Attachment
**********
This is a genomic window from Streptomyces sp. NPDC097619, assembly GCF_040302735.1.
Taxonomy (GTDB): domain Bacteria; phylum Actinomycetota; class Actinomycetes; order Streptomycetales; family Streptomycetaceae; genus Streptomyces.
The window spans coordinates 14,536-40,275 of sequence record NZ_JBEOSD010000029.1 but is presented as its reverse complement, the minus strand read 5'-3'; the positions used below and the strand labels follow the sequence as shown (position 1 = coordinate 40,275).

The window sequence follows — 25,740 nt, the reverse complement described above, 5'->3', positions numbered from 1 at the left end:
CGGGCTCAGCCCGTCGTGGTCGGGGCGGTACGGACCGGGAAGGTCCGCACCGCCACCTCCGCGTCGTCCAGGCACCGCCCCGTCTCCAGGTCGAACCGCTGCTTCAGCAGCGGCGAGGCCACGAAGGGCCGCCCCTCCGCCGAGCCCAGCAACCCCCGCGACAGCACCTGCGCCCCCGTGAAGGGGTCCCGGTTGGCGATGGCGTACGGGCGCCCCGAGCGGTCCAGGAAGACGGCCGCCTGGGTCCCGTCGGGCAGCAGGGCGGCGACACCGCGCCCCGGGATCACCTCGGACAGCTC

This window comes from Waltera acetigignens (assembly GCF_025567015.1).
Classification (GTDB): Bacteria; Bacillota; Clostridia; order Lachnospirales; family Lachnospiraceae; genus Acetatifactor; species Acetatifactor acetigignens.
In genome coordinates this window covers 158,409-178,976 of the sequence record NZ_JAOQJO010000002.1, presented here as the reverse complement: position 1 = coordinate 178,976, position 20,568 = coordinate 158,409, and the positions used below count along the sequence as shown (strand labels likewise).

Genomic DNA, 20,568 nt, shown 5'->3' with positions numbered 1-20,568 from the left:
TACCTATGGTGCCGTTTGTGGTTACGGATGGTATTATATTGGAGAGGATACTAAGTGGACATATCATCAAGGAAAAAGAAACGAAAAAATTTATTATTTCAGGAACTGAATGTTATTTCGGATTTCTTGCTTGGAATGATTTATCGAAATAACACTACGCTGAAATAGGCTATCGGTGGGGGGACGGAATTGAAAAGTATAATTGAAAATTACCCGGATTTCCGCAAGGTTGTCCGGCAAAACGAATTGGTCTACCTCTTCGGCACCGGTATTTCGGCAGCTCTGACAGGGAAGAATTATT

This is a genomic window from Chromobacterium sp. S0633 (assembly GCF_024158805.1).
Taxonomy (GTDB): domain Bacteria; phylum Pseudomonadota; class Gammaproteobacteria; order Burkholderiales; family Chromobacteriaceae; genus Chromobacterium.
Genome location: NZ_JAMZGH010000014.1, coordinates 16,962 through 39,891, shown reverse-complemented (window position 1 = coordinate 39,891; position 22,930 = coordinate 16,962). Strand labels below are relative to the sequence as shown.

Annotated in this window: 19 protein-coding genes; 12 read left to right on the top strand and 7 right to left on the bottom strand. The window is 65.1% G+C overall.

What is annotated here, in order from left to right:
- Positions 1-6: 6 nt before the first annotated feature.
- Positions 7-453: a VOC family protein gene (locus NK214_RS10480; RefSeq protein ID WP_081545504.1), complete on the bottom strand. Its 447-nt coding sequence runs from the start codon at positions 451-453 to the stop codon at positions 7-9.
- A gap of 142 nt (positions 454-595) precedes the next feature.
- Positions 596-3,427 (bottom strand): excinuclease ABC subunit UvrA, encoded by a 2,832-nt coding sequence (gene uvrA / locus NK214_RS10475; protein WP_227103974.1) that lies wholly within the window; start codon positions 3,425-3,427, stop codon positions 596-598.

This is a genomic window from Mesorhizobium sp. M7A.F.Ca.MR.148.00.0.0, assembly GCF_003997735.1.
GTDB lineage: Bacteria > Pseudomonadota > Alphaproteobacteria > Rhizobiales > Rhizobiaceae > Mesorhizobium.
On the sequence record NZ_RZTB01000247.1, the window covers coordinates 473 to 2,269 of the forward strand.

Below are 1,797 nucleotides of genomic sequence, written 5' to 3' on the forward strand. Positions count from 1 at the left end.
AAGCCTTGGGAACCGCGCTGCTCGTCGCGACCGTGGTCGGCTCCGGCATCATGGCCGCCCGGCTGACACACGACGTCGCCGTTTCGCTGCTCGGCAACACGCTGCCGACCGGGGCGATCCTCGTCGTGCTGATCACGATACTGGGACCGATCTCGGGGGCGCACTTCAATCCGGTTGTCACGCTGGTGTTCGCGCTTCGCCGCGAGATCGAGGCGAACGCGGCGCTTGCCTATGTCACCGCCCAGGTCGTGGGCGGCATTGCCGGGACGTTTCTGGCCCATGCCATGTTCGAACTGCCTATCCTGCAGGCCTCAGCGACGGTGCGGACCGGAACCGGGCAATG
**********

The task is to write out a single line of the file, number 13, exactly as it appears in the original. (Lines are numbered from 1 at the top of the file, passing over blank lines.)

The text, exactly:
Genome location: NZ_JAMZGH010000014.1, coordinates 16,962 through 39,891, shown reverse-complemented (window position 1 = coordinate 39,891; position 22,930 = coordinate 16,962). Strand labels below are relative to the sequence as shown.